The point of the tests was to demonstrate the output of the wheelbases and where they stand in a direct back to back comparison.
I can see the benefit of having this level of torque available, should a sim racer want or need it. On the other hand, the bases were almost overwhelming. I found myself questioning the need for this amount of power. In this context, the fidelity side of the equation may mean more to me than sheer power alone.
Driving With The DD1 / DD2:
Hopping into the Rennsport simulators, I was able to drive multiple laps using a selection of cars and circuits in both AC and iRacing.
Going straight for my favorite driving style, I wanted to see how the DD1 handled the Lotus 79 at Brands Hatch in iRacing. Using the H-shifter plus heel and toe driving, I drove consistent laps and found I could place the car with reasonable accuracy during the stint. Feedback and turn in in-game were good, with torque set to 75%, the DD1 gave me a decent workout.
Switching to the DD2, torque set to 80%, I sampled an Indy car at the Indianapolis Oval layout. Fidelity and feedback on the oval circuit were as expected. Turning left with only a brief straight in-between did not really demonstrate the capacity of the wheelbase. This stint to me was more about fidelity and road effects which were accurately transmitted to my hands.
The last car and title I drove using a DD1 base was the McLaren GT3 in AC at Imola. Turn in was crisp and the tyre load going into the corners was impressive. I went for it and set the torque to 100% in-game. In doing this, I did miss some fidelity. As in the bench tests, the steering exhibited a slight amount of cogging when comparing it to the DD2 in the other title.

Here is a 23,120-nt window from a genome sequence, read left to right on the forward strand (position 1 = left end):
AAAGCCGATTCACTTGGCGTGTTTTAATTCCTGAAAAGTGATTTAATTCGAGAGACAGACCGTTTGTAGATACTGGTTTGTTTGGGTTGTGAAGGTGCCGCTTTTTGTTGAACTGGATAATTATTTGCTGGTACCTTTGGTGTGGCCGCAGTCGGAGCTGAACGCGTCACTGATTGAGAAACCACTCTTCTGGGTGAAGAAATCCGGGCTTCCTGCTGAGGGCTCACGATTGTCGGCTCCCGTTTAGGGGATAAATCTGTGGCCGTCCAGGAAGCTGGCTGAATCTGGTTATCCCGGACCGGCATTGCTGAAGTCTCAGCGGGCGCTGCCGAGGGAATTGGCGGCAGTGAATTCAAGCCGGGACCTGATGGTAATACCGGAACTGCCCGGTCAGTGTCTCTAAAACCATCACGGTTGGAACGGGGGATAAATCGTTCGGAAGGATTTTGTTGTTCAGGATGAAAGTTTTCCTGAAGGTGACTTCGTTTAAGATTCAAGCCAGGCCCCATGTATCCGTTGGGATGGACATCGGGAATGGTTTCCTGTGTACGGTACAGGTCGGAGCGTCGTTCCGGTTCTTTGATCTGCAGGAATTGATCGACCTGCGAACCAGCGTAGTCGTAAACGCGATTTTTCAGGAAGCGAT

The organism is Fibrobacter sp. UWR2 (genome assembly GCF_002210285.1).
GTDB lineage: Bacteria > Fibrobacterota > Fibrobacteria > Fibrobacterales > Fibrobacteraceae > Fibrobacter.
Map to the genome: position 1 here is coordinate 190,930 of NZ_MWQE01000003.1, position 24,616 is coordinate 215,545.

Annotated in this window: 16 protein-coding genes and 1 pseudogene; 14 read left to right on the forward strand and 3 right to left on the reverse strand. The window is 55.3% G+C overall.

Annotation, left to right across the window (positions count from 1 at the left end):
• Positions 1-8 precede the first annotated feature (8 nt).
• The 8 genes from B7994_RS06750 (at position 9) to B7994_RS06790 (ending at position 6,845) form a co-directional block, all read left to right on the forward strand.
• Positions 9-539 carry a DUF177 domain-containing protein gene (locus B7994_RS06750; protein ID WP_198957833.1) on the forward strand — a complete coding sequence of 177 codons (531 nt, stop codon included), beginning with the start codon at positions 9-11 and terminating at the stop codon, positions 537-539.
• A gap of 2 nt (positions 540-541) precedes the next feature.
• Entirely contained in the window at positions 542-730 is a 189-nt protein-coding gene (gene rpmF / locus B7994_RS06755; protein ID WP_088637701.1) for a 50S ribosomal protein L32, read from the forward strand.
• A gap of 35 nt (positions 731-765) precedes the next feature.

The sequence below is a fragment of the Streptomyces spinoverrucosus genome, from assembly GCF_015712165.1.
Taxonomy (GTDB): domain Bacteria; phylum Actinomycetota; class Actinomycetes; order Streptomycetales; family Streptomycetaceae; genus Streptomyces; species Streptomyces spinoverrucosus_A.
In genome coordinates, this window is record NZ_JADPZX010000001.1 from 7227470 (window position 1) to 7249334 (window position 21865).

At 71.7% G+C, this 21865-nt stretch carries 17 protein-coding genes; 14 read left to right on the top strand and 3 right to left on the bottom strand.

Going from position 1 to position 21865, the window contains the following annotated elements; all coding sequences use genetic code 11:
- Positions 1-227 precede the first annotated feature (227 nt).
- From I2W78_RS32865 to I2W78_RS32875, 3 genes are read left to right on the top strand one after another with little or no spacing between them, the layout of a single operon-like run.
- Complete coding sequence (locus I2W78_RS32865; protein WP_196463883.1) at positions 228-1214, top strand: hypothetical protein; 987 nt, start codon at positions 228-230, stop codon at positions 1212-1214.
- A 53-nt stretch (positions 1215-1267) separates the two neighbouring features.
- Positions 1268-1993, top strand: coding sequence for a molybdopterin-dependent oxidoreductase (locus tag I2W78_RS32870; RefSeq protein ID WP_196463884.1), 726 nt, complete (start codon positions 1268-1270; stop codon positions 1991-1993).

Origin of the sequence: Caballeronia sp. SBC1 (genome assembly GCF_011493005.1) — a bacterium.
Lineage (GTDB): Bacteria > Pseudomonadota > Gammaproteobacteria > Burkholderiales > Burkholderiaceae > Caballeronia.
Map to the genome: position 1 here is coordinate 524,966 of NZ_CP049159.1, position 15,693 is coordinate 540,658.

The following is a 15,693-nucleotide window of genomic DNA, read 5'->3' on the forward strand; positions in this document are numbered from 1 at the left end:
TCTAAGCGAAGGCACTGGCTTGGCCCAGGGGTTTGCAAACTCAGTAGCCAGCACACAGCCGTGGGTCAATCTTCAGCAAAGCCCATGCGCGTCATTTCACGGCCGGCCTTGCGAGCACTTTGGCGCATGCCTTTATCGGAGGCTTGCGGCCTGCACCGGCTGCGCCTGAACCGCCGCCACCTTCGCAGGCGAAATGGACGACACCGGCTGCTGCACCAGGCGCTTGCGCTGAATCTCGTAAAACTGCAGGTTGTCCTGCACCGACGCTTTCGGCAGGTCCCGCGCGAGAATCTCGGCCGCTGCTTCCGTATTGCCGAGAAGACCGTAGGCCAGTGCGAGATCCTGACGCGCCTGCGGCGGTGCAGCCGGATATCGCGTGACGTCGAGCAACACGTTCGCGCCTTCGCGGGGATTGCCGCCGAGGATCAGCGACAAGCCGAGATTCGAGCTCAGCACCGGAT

It will be interesting to sample the wheels once again at the upcoming SimRacing Expo just to see if they are closer to production and to judge if there have been any changes to their initial feel in Landshut.
After a nice meal, Thomas’s speech, some antics on a rain-soaked and very dark runway involving a Mustang, Porsche and Mercedes rally car, not to mention a sprinkle of Go-Karts, the evening came to a conclusion.
It was great to be in attendance. My thanks to all who organized the event and for inviting me to join them there.
Cheers, mate, Mark Puc aka AussieStig,
Official Webpage – www.fanatec.com
Fanatec Sim Racing Hardware
Endor, with its Headquarters in Landshut / Bavaria, was founded in the year 1997 by Thomas Jackermeier, who turned his hobby into his profession. As an active player of early-stage PC-Games, he very quickly recognized the decisive role that input devices would play on performance, reality, and fun. During the 90’s, the choice, from among what was available on high-quality devices, was very limited. Thomas decided to give up his wholesale biking store, a start-up business he had used to finance his educational degree during his time at the University of Regensburg while obtaining his Masters of Business Administration. Following his studies, he bought the company AB-Union, which was changed to Endor Ltd., which would later become Endor AG.
The developed products were never marketed under the name Endor, but rather under the brand name Fanatec, providing Endor with the flexibility needed, to be able to introduce new brands into varying markets as desired. Fanatec products are developed in Germany, produced in Asia and are sold globally via the Fanatec online webshop.
Today Fanatec can count itself amongst the global market leaders in high-end sim racing equipment for consoles and PC systems. For more product info and purchases, check out the official Fanatec web page.